Bye Bye Birdie (1963)
Critics Consensus: No consensus yet.
Critics Consensus: No consensus yet.
User Ratings: 10,002
Movie InfoWhen a major rock`n`roll star arrives in a small Iowa town for a contest, a local songwriter tires to get him to record one of his songs.
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Adam Shankman Says Bye Bye Birdie
– Hollywood Reporter
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Critic Reviews for Bye Bye Birdie
For all its annoyances -- and there are many -- the film somehow sears its way into the mind's eye.
Anyone allergic to high-fructose corn syrup might do well to stay away, but the winking humor and musical gusto of this pop-artful camp standard-bearer still carry the day. [Blu-ray]
Very dated musical, but full of energy.
Further proof Van Dyke was a true showman.
The cast saves this typical George Sidney tasteless mess.
Of all the innocent and innocuous musicals of the 1960's, this goofy one is my favorite.
Audience Reviews for Bye Bye Birdie
So out-of-date it's hard to relate to anymore, but the ridiculous excess still provides many opportunities for laughter. Much of the music is unremarkable; nevertheless there are a few classic gems. For fans of Paul Lynde, he really steals the show. It's just a fun (but dated) family-friendly vege-out film.
Bye Bye Birdie is a tuneful, engaging, perky, mixed bag of charm and cheesy retro fun. It is not a classic movie musical, its humor is corny, the filming is pedestrian, the cutting edge animation and green screen effects look horribly dated and the story is a paint by numbers dull plot with very low stakes. The 100% rating on RT is way high for my money, but this is still a pleasant wallow in nostalgia and innocence
Birdie captures a moment in pop culture that I lived through, when the Ed Sullivan show was the most watched entertainment event of the week, watched by the whole family every Sunday night. I mourn that there are not cultural experiences shared by multiple generations. Now everyone goes off to watch their own stuff on cable and computer and there are no shared experiences in pop culture -except maybe American Idol type competitions. This was also a time when Elvis Presley's hips were threat to America's purity. That really does seem like the stone age.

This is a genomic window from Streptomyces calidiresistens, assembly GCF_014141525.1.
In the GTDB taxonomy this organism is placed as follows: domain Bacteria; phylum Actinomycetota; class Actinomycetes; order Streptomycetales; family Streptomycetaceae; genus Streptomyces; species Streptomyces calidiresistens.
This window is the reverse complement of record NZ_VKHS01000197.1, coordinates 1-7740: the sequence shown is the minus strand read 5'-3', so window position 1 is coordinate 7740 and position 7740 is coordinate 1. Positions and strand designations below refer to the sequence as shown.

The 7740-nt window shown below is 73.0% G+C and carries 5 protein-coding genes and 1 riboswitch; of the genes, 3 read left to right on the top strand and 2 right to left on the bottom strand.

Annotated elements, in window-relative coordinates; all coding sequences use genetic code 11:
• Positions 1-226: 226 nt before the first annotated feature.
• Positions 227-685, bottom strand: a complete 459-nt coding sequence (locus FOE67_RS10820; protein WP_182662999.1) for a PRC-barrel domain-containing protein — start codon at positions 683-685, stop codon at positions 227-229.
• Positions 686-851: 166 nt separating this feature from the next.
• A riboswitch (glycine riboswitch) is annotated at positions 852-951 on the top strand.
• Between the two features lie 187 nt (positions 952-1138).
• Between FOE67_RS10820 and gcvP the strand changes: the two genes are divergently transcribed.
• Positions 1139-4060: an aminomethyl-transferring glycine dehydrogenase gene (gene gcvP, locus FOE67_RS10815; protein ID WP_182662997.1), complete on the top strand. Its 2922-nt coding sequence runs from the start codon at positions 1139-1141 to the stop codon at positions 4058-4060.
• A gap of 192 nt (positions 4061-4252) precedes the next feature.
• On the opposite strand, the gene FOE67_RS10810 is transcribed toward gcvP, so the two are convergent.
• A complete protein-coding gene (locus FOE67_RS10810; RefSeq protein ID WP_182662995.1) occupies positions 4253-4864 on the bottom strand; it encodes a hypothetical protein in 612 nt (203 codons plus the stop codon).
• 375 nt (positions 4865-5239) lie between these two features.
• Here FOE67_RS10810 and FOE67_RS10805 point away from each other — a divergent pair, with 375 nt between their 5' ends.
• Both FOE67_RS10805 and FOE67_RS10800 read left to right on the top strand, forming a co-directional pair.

Bye Bye Birdie's assets: 1. A mostly sparkling cast, with the luminous and sexy Anne-Margaret and high octane charm of Dick Van Dyke doing what he does best. As Dad, a brilliantly cast supporting player Paul Lynde reprising his Broadway role, which he totally owns. He knocks each comedy line out of the park.
2. Wall to wall tuneful, witty songs,by Strouse and Adams that are the really the point of this enterprise. These include 'Put on a Happy Face', and 'Kids', songs that are still remembered. Still, the composers don't get rock and roll, and when they try to write Elvis style tunes they utterly miss the mark, but it doesn't matter. The resulting cheese is still edible.
Try to fast forward through the horrible over the top Jewish mother character and subplot played by normally excellent actress Maureen Stapleton and don't get too caught up in the details, the story is full of holes. That said, this is good fun, and you really can watch it with the whole family, if your kids are open to goofy retro cheese that kind of overstays its welcome in two plus hours.
This musical is a lot of fun, the songs are great, and the cast is brilliant. This is one of my favourite musicals of the sixties, and I highly recommend it, it says a lot about early sixties teens too.
Love or hate Ann-Margret, you're going to get a lot of her in Bye Bye Birdie, the 1963 film adaptation of the broadway show. The studio apparently felt this film was to be Ann-Margret's "coming out" film to announce her arrival in hollywood. This is why the story was re-worked to focus more on her character and less on the original story featured in the stage production. Dick Van Dyke (reprising his role from the stage) is Albert, a song-writer who's quite unsuccessful in his career. His girlfriend and secretary, Rosie (Janet Leigh) wants to help make him a success, if only so he can pay back his mother (Maureen Stapleton) and get married. Unfortunately, the biggest singing star in the country, the unlikely named "Conrad Birdie" (Jesse Pearson) is about to be shipped off to the army (mirroring the real-life scenario with Elvis Presley in the late fifties). Rosie arranges it so that Albert will write the farewell song Conrad sings in his last performance on the Ed Sullivan show, a last kiss sort of song, and one lucky girl from the Conrad Birdie fan club will get to be on the receiving end of that kiss. At random, Kim McAfee's (Ann-Margret) name is drawn, and from this point on, the film focuses on the uproar caused by her getting kissed on the Ed Sullivan show by a rock-n-roll singer. There are a few stand-out numbers in the film, most noteably "Kids" (performed by the underused Paul Lynde, Maureen Stapleton and Van Dyke) and "Put On A Happy Face" (performed by Dick Van Dyke), but most of the other songs aren't very memorable. Ann-Margret just doesn't sing very well here and the side plot with her and her boyfriend Bobby Rydell is kind of irritating. It's not nearly as much fun as it would have you believe it is.
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